The second area of application for member-facing applications would be to create engagement and service opportunities for members. Several custom integration opportunities have been reviewed around providing loans offerings determined by AI models. These models use member demographics, history, and transactional data to qualify. CU*Answers could take advantage of 3rd parties developing these types of applications but should also strive to implement its own tool set.

AI for Client-facing Applications

CU*Answers CSR and Help Desk staff have developed many tools, processes, and knowledge bases for supporting credit unions. Everything from the online store to AnswerBook could be used to train AI tools to provide direct query and response as well as staff-directed guidance to get the right engagement between the credit union and CU*Answers. The vast amount of data processed by CU*Answers could also be leveraged to provide member and operational insights for the credit union. Increased optics covering additional services will be helpful to providing ongoing service management for the credit union.

Data Driven Applications

In addition to member data points utilized for lending models, there are many other data sets that could be used to train AI models. Optics tracked by online banking, mobile apps, and CU*BASE could be used to detect member utilization patterns and make recommendations for additional products, services, and engagement opportunities. The biggest challenge to CU*Answers will be to determine the best ways to map AI models to the diverse products and services each credit union can choose to offer. We have some existing tools like CLR Path and FUEL decision models that could provide some ideas that could be further developed to take advantage of newer AI tools.

Security and Capacity Planning

CU*Answers processes a massive number of requests for services. Along with that comes a lot of logging and event tracking. Various tools have been developed to provide visibility into this data, but AI gives us several opportunities. By using AI based analysis tools, we could potentially be able to classify cyber-attacks and provide faster, more deliberate, and more effective responses. Being able to characterize and quantify an attack, we can also better review the incident to detect any breaches or data leakage. The same logging data can also be used to identify large scale utilization and peak/lag times to help plan for capacity growth and resource allocation.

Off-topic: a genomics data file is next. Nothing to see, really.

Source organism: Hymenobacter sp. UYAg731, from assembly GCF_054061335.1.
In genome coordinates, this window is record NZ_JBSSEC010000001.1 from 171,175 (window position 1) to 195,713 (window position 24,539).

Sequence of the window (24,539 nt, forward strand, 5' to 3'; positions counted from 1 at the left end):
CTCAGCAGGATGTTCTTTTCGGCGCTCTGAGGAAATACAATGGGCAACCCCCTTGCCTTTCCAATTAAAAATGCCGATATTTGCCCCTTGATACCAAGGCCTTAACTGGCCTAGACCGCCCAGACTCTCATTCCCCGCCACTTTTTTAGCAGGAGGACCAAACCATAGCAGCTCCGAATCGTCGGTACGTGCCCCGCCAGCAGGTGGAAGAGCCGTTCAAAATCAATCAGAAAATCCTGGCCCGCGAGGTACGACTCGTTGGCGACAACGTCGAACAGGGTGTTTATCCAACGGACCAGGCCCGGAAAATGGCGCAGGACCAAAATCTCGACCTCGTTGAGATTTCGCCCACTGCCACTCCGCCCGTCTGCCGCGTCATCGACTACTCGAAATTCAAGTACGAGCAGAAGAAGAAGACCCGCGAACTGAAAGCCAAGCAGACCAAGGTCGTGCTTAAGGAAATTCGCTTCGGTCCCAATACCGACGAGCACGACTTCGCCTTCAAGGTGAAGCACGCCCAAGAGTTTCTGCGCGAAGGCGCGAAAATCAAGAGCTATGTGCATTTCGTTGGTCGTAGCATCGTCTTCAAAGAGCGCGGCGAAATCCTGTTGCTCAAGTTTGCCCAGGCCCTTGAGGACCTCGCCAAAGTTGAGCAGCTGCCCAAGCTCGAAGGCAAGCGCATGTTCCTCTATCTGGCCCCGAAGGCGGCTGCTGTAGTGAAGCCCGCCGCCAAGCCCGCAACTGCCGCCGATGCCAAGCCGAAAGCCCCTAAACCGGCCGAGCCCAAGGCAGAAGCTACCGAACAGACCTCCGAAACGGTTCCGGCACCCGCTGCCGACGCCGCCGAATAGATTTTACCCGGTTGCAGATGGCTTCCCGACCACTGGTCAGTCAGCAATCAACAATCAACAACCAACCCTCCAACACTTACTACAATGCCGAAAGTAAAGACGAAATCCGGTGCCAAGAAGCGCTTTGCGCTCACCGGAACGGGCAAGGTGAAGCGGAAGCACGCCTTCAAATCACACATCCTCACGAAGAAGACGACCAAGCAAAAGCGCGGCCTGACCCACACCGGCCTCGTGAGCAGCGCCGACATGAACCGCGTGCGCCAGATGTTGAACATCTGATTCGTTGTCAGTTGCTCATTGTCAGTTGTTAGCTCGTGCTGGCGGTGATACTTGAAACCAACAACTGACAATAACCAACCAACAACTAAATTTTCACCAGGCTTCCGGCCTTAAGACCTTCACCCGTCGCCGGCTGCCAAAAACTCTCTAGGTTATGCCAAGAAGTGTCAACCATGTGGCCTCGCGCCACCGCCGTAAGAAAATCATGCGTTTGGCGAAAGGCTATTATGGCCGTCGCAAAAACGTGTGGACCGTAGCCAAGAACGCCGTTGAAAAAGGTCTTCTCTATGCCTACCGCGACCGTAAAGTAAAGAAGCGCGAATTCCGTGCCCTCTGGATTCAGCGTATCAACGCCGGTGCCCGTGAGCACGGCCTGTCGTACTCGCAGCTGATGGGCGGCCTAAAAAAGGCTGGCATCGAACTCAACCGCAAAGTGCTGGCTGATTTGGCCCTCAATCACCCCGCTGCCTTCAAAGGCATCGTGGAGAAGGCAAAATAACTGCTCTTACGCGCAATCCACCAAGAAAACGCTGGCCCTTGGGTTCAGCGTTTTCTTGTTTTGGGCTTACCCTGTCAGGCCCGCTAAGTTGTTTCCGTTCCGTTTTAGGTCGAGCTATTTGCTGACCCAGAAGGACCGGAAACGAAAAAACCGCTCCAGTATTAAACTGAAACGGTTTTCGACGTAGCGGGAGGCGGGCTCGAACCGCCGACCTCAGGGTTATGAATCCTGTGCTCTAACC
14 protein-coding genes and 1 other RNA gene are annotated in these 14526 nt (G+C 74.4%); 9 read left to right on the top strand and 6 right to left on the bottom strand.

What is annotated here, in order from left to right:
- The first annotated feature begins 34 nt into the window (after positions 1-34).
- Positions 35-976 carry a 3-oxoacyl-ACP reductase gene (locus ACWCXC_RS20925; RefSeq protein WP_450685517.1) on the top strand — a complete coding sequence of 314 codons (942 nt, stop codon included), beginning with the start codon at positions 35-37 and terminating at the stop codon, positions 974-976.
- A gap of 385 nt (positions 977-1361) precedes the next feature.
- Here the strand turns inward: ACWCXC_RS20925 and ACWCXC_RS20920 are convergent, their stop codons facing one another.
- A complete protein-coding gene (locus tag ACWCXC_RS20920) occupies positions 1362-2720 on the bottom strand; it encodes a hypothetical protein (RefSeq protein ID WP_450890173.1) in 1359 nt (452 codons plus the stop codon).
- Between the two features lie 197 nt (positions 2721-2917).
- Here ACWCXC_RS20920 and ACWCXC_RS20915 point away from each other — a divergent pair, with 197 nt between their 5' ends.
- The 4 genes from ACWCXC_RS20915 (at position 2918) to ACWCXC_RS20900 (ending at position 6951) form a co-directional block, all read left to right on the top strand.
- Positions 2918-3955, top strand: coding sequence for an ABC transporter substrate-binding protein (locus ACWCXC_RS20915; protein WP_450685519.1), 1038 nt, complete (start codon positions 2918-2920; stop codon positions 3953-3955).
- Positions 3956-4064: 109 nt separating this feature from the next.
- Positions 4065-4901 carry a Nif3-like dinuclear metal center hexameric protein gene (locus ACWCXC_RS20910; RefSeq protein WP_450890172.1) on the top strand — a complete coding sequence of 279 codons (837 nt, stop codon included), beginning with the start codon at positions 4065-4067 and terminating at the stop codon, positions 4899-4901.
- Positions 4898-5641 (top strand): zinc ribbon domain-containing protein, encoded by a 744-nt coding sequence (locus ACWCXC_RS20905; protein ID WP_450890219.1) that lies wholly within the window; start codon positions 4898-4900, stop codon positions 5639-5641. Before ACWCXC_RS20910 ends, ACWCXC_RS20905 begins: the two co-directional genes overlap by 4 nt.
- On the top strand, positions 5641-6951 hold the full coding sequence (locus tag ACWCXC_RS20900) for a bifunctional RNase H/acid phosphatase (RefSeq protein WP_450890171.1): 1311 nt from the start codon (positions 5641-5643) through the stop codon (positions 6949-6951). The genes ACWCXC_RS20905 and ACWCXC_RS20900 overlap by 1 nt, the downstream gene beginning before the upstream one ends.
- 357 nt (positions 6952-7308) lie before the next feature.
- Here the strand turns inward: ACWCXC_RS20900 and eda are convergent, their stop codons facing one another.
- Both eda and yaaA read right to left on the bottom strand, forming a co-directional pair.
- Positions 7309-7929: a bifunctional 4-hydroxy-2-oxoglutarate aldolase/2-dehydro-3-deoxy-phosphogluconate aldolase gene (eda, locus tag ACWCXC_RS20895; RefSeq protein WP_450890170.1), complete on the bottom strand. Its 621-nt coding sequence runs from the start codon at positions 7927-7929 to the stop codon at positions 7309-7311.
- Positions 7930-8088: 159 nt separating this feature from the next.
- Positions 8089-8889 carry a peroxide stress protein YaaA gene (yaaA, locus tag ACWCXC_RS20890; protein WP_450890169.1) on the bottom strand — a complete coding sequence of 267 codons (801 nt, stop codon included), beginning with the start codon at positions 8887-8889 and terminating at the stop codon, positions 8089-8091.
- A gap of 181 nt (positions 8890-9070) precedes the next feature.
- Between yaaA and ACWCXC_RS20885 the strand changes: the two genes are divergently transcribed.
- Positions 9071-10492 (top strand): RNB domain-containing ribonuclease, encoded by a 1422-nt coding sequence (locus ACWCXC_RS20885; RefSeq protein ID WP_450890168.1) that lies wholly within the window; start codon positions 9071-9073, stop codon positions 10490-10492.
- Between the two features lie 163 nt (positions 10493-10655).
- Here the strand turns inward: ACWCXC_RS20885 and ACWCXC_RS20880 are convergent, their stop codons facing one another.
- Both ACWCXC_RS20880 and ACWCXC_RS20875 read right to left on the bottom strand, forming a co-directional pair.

AI for Network Support

AI is changing the way knowledge workers work, and CU*Answers Network Services (CNS) will run multiple pilot projects in 2024 to evaluate how best to bring these tools into our standard workflows:

  • As a personal guide and tutor for solving complex problems: Use of public information for non-proprietary problem solving. Can an AI mine internal knowledgebases? What privacy restrictions will be needed? Our 2024 plan: Existing tools such as ChatGPT and Bard are available now on the public side. Research vendors for an internal tool and run a pilot.
  • As a client service tool: Guide clients through a smart self-help tool. Could it remove calls from the support queue?  What privacy restrictions will be needed?  Our 2024 plan: Research vendors for a client tool and run a pilot.
  • As an autonomous break/fix solution: Can an AI detect when network components break and perform automated troubleshooting and/or repair? Our 2024 plan: Research vendors and have a recommendation.

Join our Mailing List
 

Chefs for this recipe:  Brian Maurer, EVP Software Development, and Dave Wordhouse, EVP Technology

Updated
June 18, 2024

Check Out the New Recipes We’re Cooking in the Kitchen!

Check Out the New Recipes We’re Cooking in the Kitchen!

Have you visited the Kitchen lately?  If not, we invite you to take a look at a few of our latest projects: Account Aggregation Features for Online Banking Artificial Intelligence Strategies Debit Card Round-up Enhancements Unique Account Identifiers Vendor Interfaces We’re Working On Additionally, there have been significant updates to the following recipes: ANR/NSF Fees… Read more »

Dec 19, 2023